There are greenfields mining developments and there are “green fields” projects – and then there is the Tampia Gold Mine, which is one of the few in Western Australia that can lay claim to being both.

Location is everything in that equation. Tampia, operated by WA gold producer Ramelius Resources, is situated at Narembeen, in the heart of the Wheatbelt.

It is surrounded by farmland and even has working fields within its project boundaries. Before the mine went into operation in 2021, the grand sum of Naremebeen’s mining history involved an undeveloped deposit discovered in 1987 by BHP Minerals, then drilled by an exploration company – Explaurum Limited – that was subsequently taken over by Ramelius.

“It is pretty unusual I suppose,” mine manager Hugh Trivett said, reflecting on Tampia’s geographic context.

“There are plenty of mines in the South West that have greenery around them, however, not many are situated right in the middle of active farms.

“Day to day, the team at Tampia might drive past the CBH grain bins, road trains hauling grain, and see not just large mining equipment but also large farming equipment like headers and harvesters.

“There are also 1000 hectares on the mining lease that are being farmed for canola, wheat and barley.”


Crops being grown with the Tampia Gold Mine in the background.

Harvest time means farming machinery moving in relatively close proximity to mining areas, so there is a need for the Tampia team to stay vigilant to ensure correct separation protocols are adhered to.

See also  'The real Aussie outback': how Aditi and Abhishek found a home far away from home

But Trivett said on-site farming had been a great success, reflective of the wider positive interaction between the mining workforce and the local community.

The mining operation has a service contract in place with the local vehicle maintenance garage, sources many day-to-day essentials from a Narembeen hardware store, has tyres supplied and installed locally and makes use of the town’s IGA wherever possible.

“It has been a really amazing experience to operate in a small farming community like Narembeen,” he said.

“It’s always good to look around at the local pub or sporting events to see how well the mining team has assimilated into the community. Our employees have access to all the local facilities, so no doubt they have been able to add to the commercial viability of some of those businesses.

“We lease the farmland [on the mining lease] to a local co-op called Go Narembeen, which is made up of volunteers from the community.

“Go Narembeen uses the farm to generate funds for all the local sporting clubs, which is a real win-win situation.”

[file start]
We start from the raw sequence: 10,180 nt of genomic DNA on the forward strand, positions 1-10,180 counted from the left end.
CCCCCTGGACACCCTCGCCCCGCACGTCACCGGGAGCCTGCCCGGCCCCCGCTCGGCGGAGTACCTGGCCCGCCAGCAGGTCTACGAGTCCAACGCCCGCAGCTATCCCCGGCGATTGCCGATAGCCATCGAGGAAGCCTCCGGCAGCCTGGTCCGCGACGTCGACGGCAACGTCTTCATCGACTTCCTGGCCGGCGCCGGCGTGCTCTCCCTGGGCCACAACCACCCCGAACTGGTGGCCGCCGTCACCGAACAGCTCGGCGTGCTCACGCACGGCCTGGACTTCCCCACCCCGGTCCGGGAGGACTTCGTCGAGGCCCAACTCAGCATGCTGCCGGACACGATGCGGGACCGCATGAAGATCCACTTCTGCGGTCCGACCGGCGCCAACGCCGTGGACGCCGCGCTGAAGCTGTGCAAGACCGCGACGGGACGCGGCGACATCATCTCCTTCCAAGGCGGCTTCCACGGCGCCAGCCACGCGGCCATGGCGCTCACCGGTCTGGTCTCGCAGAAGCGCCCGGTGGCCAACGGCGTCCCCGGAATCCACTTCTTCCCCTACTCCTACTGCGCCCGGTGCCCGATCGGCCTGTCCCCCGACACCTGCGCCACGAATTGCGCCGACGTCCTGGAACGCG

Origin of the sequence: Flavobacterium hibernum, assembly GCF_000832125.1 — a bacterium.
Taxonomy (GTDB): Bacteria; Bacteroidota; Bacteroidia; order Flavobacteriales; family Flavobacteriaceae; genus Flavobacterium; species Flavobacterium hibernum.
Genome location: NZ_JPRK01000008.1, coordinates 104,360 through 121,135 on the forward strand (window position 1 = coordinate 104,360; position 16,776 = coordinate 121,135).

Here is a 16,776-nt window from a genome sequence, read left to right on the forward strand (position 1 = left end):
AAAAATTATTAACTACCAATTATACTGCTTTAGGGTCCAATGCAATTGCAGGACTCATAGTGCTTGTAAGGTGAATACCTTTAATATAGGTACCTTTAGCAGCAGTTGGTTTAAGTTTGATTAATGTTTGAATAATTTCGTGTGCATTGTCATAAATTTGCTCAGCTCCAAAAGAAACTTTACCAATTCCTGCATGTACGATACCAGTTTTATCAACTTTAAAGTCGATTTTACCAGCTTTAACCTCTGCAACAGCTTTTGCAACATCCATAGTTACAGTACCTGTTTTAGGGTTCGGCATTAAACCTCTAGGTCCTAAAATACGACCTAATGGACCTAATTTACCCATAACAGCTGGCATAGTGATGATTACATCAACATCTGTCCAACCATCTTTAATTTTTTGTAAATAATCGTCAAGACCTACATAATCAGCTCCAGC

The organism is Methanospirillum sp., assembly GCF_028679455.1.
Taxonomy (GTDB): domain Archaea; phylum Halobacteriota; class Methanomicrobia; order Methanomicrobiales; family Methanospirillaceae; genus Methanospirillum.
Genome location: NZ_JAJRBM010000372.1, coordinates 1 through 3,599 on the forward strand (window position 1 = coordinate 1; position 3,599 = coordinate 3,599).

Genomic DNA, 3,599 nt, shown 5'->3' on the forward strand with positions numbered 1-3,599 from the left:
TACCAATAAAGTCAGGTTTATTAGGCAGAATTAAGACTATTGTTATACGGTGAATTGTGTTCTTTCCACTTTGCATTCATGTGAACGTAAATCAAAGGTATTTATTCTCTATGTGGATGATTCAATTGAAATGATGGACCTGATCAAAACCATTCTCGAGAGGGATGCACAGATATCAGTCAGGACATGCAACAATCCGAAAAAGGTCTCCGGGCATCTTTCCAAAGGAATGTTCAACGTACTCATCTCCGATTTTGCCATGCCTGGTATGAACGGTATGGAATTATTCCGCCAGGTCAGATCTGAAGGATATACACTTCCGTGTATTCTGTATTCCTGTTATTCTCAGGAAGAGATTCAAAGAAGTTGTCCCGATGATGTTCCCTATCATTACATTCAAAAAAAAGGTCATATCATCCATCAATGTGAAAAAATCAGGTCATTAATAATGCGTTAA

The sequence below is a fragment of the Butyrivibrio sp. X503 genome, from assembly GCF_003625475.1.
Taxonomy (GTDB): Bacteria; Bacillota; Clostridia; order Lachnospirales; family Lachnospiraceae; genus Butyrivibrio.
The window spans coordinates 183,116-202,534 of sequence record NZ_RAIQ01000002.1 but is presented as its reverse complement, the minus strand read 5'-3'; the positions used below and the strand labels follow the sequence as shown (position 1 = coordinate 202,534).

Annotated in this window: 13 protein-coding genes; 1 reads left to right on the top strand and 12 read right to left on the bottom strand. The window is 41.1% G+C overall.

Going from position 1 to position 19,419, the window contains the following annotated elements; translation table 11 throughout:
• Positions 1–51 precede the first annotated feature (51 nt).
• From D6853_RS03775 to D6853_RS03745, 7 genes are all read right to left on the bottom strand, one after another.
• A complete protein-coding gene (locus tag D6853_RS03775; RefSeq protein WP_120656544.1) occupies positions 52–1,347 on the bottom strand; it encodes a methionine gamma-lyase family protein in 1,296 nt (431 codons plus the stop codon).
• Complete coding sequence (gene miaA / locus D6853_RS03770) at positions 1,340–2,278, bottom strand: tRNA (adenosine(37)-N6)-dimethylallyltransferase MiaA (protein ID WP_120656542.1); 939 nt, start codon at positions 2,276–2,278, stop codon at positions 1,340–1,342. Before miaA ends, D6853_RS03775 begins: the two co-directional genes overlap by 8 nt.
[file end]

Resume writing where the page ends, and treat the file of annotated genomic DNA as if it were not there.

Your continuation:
Narembeen’s location – close to 286km due east of Perth – and green surroundings for part of the year have been a distinct selling point for workers looking for a change from remote operations.

The workforce buses in and out of a camp on the outskirts of the Narembeen township, with many operators and workshop personnel on two-weeks-on, two-weeks off swings, and most office workers and professional staff going eight days on and six days off.

The camp includes a satellite shop that is an extension of the Narembeen IGA.


Get the latest stories from delivered to your inbox.

| Privacy policy

“It’s definitely a refreshing change from the likes of the Pilbara or Goldfields which can feel like working on the surface of Mars!” Trivett said.

“Being drive-in, drive-out and so close to Perth – three hours’ drive – has definitely been an advantage as it provides workers with flexibility that most FIFO sites cannot.

“It’s just easier to leave site for annual leave, sick days or personal reasons as opposed to having to charter flights.

“Originally I actually moved to Narembeen and absolutely loved the lifestyle but unfortunately due to family commitments, including having grandkids, my wife and I have now moved back Perth.

“So I am part of that drive-in, drive-out scenario as well.”


The Tampia mine site up close.

While describing Tampia as a “pretty standard” open pit mine in terms of its operational profile, Trivett said it had been a unique and rewarding experience incorporating mining into a community that had historically been based around cereal cropping and cattle and sheep production.

Ore is carted from Tampia to another Ramelius site in the Wheatbelt, Edna May, for processing.

“Other than the need for several rather large water storage dams to ensure mine water is kept sperate to rain or run-off water, Tampia is an open pit gold operation similar to many other mines,” Trivett said.

“We now realise why the Wheatbelt is where it is – it rains a lot compared to other operations in the Murchison or the Goldfields!

“I think the most exciting aspect of the Tampia Gold Mine has been for a mining company to be able to enter into a predominantly farming environment and get on with business, while having a positive impact on both the community and businesses in and around Narembeen.”